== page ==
It’s January again and that usually means time to make a resolution or two for the New Year. How about a resolution for your pet this year too? Our furry family members give us so much; here are some ideas on resolutions for your pet.
- Weight Loss?
– Did you know that 50% of pets in the United States (I think we can safely extrapolate that to Canada too) are classified as overweight. If you think your pet might be overweight you can schedule an appointment with your vet to assess their body condition and then evaluate the type and amount of food that they are eating and plan out a diet plan together!
– Related to weight loss is exercise! This could mean another walk for your canine friend or just going a few houses further. Don’t forget about your cats too (especially indoor cats) – cats can benefit greatly from playing with toys with you even for just 5 minutes a day. It’s important to encourage indoor cats to exercise to maintain a lean waist and good muscle mass.
- Check your pet’s ID
– Make sure your pet’s tag on their collar has your up to date information (i.e. phone number) in case of getting lost. Many of the rabies tags used today have a smart phone application called a QR code which can be scanned. You can register your pet with these applications as well. And finally this is an easy one to forget – make sure your pet’s microchip information is up to date. This needs to get updated with the company every time you move or change phone numbers. If you’re not sure about your pet’s microchip number you can bring them to your vet to get scanned to double check.
– Grooming is great for the physical comfort of your pet but can also be a great opportunity for bonding time. Grooming can also be a good opportunity for you to pick up any skin infections or masses that develop early. Another key part of grooming is trimming your pet’s toenails – it is important to keep nails short to prevent them from catching, etc. Remember cats need their nails trimmed too. If you aren’t sure about how to trim your pet’s nails give us a call – our wonderful technicians can teach you how to do this!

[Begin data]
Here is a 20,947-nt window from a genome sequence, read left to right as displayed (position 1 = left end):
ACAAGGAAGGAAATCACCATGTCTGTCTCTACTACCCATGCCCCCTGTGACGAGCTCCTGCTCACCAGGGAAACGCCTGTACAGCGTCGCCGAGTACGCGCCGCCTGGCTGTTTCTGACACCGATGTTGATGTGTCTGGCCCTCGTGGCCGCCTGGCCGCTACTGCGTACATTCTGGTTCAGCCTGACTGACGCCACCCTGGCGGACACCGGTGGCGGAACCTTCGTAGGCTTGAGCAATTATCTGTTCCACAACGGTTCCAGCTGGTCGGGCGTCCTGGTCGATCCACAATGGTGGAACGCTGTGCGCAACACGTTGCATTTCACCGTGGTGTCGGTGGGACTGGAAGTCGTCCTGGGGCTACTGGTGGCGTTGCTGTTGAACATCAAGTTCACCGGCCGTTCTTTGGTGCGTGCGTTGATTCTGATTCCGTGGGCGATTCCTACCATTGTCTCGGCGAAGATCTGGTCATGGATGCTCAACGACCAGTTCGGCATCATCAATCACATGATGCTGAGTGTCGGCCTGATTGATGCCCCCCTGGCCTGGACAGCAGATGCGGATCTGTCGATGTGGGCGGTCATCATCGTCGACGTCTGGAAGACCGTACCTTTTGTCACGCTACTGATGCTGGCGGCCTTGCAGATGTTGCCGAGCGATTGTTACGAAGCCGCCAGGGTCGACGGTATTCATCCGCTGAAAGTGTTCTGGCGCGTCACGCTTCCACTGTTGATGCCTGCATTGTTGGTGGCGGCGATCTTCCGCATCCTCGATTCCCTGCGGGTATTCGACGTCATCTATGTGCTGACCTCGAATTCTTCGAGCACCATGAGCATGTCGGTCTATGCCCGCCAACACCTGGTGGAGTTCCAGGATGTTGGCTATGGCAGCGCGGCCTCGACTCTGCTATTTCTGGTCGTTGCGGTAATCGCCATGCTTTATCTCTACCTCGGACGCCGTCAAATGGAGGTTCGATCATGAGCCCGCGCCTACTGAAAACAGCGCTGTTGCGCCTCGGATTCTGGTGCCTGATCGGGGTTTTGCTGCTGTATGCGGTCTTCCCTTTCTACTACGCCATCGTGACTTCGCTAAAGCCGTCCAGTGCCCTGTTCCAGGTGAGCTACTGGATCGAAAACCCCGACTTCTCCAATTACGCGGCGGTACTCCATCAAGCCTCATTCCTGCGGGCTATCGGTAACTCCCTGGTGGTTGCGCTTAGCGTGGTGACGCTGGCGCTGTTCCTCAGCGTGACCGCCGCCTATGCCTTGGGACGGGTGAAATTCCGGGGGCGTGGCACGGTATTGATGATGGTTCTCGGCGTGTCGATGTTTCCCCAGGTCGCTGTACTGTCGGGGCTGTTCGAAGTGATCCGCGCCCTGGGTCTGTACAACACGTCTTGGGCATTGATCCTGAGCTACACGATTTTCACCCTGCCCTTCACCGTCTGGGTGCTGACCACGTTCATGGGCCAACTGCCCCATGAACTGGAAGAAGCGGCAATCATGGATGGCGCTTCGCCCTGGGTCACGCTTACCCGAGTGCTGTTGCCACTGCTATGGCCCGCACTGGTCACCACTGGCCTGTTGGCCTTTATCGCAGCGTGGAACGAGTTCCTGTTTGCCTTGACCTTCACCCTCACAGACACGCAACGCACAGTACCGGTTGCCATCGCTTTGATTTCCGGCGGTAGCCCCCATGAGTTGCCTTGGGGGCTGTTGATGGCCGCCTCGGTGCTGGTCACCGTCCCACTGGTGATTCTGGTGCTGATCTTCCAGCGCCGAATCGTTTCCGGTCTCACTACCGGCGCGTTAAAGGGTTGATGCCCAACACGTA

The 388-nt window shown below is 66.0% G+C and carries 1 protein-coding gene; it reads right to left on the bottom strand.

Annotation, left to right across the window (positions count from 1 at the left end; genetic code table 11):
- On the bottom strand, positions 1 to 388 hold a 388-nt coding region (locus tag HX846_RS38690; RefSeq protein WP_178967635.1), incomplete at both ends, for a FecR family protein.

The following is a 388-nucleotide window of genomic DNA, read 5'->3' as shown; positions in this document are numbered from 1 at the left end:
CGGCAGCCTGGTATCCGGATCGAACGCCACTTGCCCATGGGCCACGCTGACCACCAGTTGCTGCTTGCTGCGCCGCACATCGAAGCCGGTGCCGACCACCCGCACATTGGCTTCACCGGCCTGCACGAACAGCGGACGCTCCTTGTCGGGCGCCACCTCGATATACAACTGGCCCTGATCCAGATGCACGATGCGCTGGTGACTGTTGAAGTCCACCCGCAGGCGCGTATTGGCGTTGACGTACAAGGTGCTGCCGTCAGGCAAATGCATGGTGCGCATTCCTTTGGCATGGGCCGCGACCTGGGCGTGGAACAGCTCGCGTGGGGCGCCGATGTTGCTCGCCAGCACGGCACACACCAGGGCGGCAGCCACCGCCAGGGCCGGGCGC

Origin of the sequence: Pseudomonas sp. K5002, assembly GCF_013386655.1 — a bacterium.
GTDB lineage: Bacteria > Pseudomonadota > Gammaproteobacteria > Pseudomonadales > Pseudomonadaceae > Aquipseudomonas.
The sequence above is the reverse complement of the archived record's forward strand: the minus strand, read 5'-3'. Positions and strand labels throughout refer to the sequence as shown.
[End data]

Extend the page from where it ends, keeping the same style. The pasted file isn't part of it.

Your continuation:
- Brushing their teeth
– This won’t be possible with all dogs and cats but is extremely beneficial to both their oral and overall health if your pet will allow you to brush their teeth. Ideally the teeth would be brushed once daily using pet toothpaste. This does work best if you start when your pet is a puppy or kitten to get them used to it. If your pet absolutely will not allow you to brush their teeth there are many alternative means such as dental formulated kibble, special dental chews or water additives that can help keep teeth and breath at their best. Don’t hesitate to ask us for any suggestions!
- Scoop the kitty litter daily
– Cats have a very strong sense of smell and would appreciate their litter box being cleaned every day. Don’t forget too that if you have multiple cats you should have one more litter box than you do cats (i.e. two cat household should have three litterboxes in different locations).
– Are you feeding your pet the right diet for their lifestage? The age of your pet, level of activity and their breed might affect what diet they should be eating. For instance, puppies and kittens should be eating a development diet and senior pets should be eating a senior diet. Be aware of diets that are classified as all lifestage – a puppy and a senior dog do not have the same nutritional requirements.
- Heartworm/Parasite Prevention
– It’s not always easy to remember this with our busy lives. Dogs should have a heartworm and tick borne disease test done in the spring and then go on monthly preventative treatments from the spring to the fall to prevent heartworm, fleas, gastrointestinal parasites and in some cases ticks. Outdoor cats may also need heartworm, flea and gastrointestinal parasite prevention. Resolve to not only give your preventative monthly treatments this year but to do it on time – a great trick is to program a monthly reminder right into your smart phone!
- A check-up!
– Pets should have a physical examination once yearly with their family veterinarian. This is important for preventative care which is important in preventing serious illnesses. Your veterinarian can recommend vaccinations and possible preventative care testing (such as fecal exams, bloodwork or urine tests) based on your pet’s breed, age and lifestyle. Many diseases such as diabetes, renal disease and obesity are easier to manage if diagnosed early in the course and of course we want your pet to live a long, happy life!